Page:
So what’s happened to us, to the U.S., when it comes to international competition? This isn’t just about Sunday, but about other sports and other oversized stages, the times when we’re expected to be Broadway-caliber but instead, we’re Red, White & Blaine. You know, like this:
Golf: The American men have dropped four of the past five Ryder Cups and haven’t had to wait around for a Major awards ceremony since April 2010, since Phil Mickelson collected another green sports coat. Unless a U.S. player puts together four solid rounds during next month’s PGA Championship (and we’re looking at you, Rickie Fowler, assuming you can see us through your BieberBangs) this year will be the first time we’ve been shut out of the Majors since 1994.
The LPGA-ers have fared slightly better than their windsuit-wearing PGA counterparts, taking home four of the last five Solheim Cups, with a chance to pick up another etched crystal trophy in the fall. Also, Stacy Lewis carded her first career win at the season’s first major, the Kraft-Nabisco Championship.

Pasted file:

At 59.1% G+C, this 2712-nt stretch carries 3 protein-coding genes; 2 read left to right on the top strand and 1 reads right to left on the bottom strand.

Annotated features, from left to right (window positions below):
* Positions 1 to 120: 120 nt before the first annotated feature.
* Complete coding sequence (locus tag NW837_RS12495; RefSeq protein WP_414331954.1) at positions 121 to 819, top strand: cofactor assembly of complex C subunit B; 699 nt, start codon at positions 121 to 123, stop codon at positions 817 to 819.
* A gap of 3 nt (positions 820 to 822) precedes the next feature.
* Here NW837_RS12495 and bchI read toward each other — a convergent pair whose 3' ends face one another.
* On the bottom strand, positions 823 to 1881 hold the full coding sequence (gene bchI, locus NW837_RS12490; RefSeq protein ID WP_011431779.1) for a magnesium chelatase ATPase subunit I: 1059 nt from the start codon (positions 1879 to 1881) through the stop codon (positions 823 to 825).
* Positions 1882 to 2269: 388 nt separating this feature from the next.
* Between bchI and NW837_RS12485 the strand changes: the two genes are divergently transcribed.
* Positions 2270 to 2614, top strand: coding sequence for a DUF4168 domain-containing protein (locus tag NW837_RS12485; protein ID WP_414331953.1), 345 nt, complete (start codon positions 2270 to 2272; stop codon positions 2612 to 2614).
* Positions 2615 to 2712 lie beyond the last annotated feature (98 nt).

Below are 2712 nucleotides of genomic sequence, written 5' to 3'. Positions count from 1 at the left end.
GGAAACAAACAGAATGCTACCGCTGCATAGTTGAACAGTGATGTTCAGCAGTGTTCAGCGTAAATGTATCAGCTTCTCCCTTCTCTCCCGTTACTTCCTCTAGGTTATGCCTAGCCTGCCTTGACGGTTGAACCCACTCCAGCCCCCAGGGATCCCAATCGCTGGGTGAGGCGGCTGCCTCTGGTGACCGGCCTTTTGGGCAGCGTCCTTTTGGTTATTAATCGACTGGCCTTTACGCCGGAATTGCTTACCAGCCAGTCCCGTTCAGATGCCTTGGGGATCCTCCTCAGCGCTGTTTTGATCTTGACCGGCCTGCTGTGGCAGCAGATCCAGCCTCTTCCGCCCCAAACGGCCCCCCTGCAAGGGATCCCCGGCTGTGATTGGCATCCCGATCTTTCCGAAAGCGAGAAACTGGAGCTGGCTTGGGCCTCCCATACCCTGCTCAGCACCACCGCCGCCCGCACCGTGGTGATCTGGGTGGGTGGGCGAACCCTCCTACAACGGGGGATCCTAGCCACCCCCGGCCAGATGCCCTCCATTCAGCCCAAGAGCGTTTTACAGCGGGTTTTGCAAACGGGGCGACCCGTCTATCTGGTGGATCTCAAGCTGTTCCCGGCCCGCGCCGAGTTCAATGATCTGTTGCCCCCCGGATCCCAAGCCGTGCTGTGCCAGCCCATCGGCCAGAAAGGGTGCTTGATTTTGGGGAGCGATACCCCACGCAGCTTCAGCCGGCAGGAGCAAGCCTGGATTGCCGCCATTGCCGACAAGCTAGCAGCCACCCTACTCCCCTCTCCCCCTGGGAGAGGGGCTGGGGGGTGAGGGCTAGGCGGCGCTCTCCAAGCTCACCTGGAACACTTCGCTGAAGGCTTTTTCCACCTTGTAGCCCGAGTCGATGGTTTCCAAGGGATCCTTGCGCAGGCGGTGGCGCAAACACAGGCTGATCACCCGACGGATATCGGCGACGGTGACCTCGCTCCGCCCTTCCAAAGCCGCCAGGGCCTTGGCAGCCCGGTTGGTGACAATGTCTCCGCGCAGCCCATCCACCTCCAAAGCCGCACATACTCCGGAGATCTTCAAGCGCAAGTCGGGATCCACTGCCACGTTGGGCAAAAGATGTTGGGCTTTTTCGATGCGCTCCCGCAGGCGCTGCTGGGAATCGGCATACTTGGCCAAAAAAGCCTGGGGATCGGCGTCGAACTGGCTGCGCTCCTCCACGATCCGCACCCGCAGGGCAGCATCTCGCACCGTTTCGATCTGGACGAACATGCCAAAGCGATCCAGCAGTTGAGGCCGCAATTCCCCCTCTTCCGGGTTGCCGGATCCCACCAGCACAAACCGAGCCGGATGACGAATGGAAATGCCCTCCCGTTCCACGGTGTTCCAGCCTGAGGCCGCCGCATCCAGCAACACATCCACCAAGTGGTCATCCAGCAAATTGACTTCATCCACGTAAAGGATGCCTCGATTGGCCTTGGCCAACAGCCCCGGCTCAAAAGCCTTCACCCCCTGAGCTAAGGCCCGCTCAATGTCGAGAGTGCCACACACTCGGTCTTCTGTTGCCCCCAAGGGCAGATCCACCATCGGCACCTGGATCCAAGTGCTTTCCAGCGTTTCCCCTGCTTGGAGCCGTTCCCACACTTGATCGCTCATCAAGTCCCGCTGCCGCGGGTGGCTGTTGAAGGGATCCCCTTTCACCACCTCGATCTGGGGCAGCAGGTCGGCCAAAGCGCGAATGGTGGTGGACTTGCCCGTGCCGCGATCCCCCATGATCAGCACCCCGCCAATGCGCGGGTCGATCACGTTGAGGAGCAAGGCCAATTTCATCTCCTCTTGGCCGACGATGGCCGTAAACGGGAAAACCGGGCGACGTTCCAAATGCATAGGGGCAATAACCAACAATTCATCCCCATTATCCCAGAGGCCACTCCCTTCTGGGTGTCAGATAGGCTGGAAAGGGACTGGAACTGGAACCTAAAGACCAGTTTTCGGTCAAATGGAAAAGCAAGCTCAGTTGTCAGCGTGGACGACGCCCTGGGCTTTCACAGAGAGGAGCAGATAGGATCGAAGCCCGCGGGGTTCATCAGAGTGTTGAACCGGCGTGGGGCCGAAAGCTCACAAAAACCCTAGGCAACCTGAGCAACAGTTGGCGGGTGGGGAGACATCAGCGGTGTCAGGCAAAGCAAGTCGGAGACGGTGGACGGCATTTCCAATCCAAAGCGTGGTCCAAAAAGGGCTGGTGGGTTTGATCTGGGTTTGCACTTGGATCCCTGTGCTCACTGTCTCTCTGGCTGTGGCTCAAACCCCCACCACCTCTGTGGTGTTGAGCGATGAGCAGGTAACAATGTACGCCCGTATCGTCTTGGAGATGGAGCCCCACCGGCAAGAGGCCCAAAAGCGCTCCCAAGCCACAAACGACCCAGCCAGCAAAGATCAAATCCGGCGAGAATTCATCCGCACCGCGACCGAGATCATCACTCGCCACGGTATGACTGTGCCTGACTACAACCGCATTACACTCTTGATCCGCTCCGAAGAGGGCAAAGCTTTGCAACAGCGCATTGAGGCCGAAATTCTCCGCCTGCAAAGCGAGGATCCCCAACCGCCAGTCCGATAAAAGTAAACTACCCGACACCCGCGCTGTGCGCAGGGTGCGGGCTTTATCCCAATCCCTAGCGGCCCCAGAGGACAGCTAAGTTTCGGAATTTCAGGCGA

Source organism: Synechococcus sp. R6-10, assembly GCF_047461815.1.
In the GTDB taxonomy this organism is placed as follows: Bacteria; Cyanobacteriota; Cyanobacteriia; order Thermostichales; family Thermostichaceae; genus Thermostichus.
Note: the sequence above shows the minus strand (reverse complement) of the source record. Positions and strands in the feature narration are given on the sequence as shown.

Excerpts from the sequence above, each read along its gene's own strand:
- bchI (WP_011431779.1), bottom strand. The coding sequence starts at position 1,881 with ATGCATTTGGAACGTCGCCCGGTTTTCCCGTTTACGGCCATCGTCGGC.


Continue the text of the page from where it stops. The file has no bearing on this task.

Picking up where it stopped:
Tennis: The U.S. men haven’t taken a Grand Slam event since Andre Agassi and Andy Roddick bookended the 2003 season with wins in the Australian and U.S. Opens, respectively. We’ve only borrowed the Davis Cup twice since 1995, fewer times than France, Spain, Sweden, Russia and two pieces of the former Yugoslavia.
The women have been carried on the perpetually sculpted shoulders of Venus and Serena; the last time an American not named Williams won a major was in 2002. And our womens’ team hasn’t left a set of smudged handprints on the Fed Cup in over a decade.
Cycling: Ever since Lance Armstrong retired in 2005, the American men have spent the majority of the Tour de France staring at the back of someone else's helmet. (Save for Floyd Landis, who lost his '06 title in a plastic specimen cup.) Spain has earned the overall yellow jersey for the past five years, producing three different winners.
Soccer: The men’s national team has spent the past two years dropping more Cups than Elsa Schnieder and Indiana Jones combined. They blew a two-goal lead to Brazil in the ’09 Confederations Cup final, lost to Ghana during last summer’s World Cup, and endured three ugly international friendlies before gagging on another two-goal advantage in the Gold Cup final, falling 4-2 to Mexico.